Blake Walters talked on “Practical Tips For Writing Custom Plugins”this morning at EECI.
He started off the presentation with this great quote:
EECI Helped Changed How I Build Sites.
I remember EECI in Brooklyn last year, where Matt Weinberg, Rob Sanchez, and many others highly emphasized jumping into the source code, and getting into add-on development.
This year Blake helps those who’ve never written add-ons, and those with little experience in add-on development, learn the very basics of getting started.
Compared to last EECI, Blake’s process for how he built sites changed:
- New development workflow
- Always up-to-date base install
- Template partials approach
- Custom add-on development
For those who don’t write add-ons, their first thought is to enable PHP in their templates. Here’s why you shouldn’t:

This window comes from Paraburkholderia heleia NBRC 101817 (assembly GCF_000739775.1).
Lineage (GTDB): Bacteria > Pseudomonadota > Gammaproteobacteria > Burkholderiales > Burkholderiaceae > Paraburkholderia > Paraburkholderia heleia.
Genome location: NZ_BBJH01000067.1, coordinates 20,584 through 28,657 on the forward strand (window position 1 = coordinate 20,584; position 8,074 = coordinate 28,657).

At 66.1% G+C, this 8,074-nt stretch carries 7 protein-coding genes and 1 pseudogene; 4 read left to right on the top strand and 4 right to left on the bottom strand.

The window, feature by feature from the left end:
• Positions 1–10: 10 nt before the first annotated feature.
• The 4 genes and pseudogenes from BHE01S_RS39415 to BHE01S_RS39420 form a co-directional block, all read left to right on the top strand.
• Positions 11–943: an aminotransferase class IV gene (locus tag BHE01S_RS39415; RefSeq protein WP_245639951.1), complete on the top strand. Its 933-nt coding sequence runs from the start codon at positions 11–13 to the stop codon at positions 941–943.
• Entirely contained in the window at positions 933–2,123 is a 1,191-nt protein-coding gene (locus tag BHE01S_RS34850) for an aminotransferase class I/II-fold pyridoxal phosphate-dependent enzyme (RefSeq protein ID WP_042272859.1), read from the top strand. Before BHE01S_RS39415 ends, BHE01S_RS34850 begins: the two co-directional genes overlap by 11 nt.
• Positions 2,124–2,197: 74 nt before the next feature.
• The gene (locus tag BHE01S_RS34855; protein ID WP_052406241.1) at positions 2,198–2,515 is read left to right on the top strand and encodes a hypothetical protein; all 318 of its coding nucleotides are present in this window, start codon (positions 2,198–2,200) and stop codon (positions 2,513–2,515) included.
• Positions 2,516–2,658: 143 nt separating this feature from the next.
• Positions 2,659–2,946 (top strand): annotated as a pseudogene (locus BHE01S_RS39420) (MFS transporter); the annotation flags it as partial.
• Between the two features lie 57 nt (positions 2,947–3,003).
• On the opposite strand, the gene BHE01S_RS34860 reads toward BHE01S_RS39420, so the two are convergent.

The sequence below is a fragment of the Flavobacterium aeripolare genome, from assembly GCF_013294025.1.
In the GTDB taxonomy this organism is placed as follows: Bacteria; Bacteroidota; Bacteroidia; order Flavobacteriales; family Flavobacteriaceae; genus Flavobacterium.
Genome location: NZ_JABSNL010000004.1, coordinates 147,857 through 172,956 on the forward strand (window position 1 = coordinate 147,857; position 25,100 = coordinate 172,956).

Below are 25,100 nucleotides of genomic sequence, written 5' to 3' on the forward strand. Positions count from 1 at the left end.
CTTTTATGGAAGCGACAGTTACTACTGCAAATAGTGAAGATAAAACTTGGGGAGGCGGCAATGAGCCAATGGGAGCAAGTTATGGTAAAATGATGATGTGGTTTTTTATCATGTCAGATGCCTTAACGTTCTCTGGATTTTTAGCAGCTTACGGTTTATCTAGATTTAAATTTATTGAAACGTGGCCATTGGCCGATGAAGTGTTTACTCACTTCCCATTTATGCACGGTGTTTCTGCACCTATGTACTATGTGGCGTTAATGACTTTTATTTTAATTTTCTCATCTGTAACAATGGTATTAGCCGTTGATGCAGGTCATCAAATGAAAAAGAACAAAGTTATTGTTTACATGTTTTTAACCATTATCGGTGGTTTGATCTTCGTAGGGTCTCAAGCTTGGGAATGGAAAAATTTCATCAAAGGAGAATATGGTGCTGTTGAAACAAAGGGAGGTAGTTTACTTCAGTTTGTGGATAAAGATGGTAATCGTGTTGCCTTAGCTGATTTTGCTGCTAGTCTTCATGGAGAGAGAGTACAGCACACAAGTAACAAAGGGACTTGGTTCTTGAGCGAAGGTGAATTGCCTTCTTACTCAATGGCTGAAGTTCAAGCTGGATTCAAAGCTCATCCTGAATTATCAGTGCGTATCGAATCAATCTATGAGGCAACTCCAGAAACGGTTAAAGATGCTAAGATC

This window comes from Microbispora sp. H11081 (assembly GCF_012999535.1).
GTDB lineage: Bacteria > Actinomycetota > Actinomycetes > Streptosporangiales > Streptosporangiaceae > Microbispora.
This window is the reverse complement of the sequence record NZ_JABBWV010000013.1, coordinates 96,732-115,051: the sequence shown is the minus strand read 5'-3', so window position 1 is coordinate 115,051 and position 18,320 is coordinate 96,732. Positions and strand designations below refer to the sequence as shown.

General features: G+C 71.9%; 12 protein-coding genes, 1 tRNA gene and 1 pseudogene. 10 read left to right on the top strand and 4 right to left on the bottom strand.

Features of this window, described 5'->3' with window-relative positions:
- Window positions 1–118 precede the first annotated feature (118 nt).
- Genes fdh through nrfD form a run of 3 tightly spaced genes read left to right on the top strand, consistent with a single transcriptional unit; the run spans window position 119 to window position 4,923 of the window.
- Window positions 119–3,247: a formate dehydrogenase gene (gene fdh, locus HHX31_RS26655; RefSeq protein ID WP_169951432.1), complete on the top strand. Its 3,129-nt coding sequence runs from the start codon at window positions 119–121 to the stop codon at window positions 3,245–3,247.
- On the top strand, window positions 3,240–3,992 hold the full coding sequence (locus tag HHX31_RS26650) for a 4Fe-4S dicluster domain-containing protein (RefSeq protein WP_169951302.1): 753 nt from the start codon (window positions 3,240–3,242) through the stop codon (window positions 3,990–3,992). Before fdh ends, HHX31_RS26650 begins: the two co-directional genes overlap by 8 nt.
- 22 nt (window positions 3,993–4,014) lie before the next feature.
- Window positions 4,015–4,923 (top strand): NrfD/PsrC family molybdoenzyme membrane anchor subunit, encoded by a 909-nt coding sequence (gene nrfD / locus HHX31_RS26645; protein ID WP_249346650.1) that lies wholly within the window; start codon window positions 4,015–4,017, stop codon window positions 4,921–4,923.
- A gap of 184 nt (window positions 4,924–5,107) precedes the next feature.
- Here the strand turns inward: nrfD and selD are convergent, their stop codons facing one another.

- It’s notoriously slow
- It’s not user friendly
- It’s not at all portable
- It locks you into a single parsing stage
When using PHP in templates, parsing on input and output are different. Blake shows us how each method is parsed in relation to when ExpressionEngine tags are parsed.
- PHP on Input
- ExpressionEngine Template Tag
- PHP on Output
So why would you want to build a custom plugin?
Breaking down the tag:
exp:eeci:present style="keynote" parse="inward"
- exp - magic
- eeci - class
- present - method
- style, parse - parameters
Where can you go for information?
Places to go for info:
You can build add-ons as either:
- Project Specific - One class, multiple methods for small site specific additions
- Abstracted and Stand-Alone - An add-on with a primary goal, meant for reuse across the board.
ExpressionEngine is a platform we can build stuff on.
Blake then walked through the anatomy of a plugin. (It was really code heavy)
Here are his slides so you can see all the wonderful code.
Update: Blake has posted his code and examples on Github.